The number of Applications for Naturalization submitted to the United States Citizenship and Immigration Services (USCIS) went up by 25% from 2013 to 2017, and then saw a decline in 2018. The significant jump in the number of applications in 2016 alone contributed to a backlog in processing naturalization (N-400) applications. However, despite the fact that the number of N-400 applications filed saw a decline in 2018, the number of applications pending adjudication has remained fairly constant, meaning that USCIS has not caught up on the backlog caused by the FY2016 spike in applications.
At the same time, average processing times for N-400 applications went up from 5.8 months for FY2016 to 10.5 months in FY2018 reaching as high as 20+ months for some service centers.
This increase in processing times and failure to make progress on the backlog have led some to speculate that processing of N-400 applications is deliberately delayed for political reasons under the Trump administration’s so-called “invisible wall”. Several new policies implemented over the course of 2017-2018 shifted agency focus and diverted resources from efficient administration of immigration benefits to immigration enforcement, thus slowing down adjudications and contributing to backlogs.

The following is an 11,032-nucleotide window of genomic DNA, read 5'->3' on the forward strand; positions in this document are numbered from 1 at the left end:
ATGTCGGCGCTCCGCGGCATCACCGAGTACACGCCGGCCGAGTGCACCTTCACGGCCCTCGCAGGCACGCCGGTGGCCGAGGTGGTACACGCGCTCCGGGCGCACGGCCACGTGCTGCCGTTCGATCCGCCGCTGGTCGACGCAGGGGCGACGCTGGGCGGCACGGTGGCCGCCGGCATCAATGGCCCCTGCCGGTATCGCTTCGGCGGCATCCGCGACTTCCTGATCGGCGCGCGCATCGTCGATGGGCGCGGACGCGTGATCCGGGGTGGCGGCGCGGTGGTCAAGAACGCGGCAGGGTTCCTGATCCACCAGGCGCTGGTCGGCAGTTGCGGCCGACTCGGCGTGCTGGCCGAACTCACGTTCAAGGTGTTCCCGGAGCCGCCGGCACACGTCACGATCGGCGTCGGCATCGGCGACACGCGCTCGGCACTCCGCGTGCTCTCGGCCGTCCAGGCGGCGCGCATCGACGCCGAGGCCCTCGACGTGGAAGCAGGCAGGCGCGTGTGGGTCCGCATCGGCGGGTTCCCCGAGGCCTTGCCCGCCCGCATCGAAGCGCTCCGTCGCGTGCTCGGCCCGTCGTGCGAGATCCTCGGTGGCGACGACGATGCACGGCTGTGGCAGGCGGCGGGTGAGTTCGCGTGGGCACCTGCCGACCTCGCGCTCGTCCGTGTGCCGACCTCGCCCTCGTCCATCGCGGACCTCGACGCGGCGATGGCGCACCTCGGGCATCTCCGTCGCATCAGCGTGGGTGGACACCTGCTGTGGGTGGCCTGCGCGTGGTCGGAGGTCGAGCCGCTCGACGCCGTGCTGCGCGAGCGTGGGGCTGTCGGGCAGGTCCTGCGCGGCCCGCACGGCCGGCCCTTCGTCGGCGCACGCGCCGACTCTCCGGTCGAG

Congressional leaders are now asking USCIS for answers, alarmed at the near-doubling of backlogs across all application types.
Several immigrants’ rights organizations also requested information under the Freedom of Information Act (FOIA) that would shed light on the issue. The National Partnership for New Americans (NPNA) submitted FOIA request in August 2018 to disclose, among other things, public records related to DHS “budget allocations for, policies and practices relating to the adjudication of and delays in processing N-400 naturalization applications.” When the government failed to respond to the FOIA request comments within prescribed timelines, the Coalition for Humane Immigrant Rights (CHIRLA) and NPNA filed a lawsuit in federal court, which remains pending.
At the same time there is now an upward trend in the number of federal civil lawsuits filed involving naturalization matters. According to the data collected by Transactional Records Access Clearinghouse (TRAC) at Syracuse University, the number of federal civil naturalization lawsuits went up 39% in the last year, and is 66% higher than 5 years ago. It appears that the recent trend of increased processing times, and the increase in denial rates, is causing more applicants to turn to the federal courts for relief.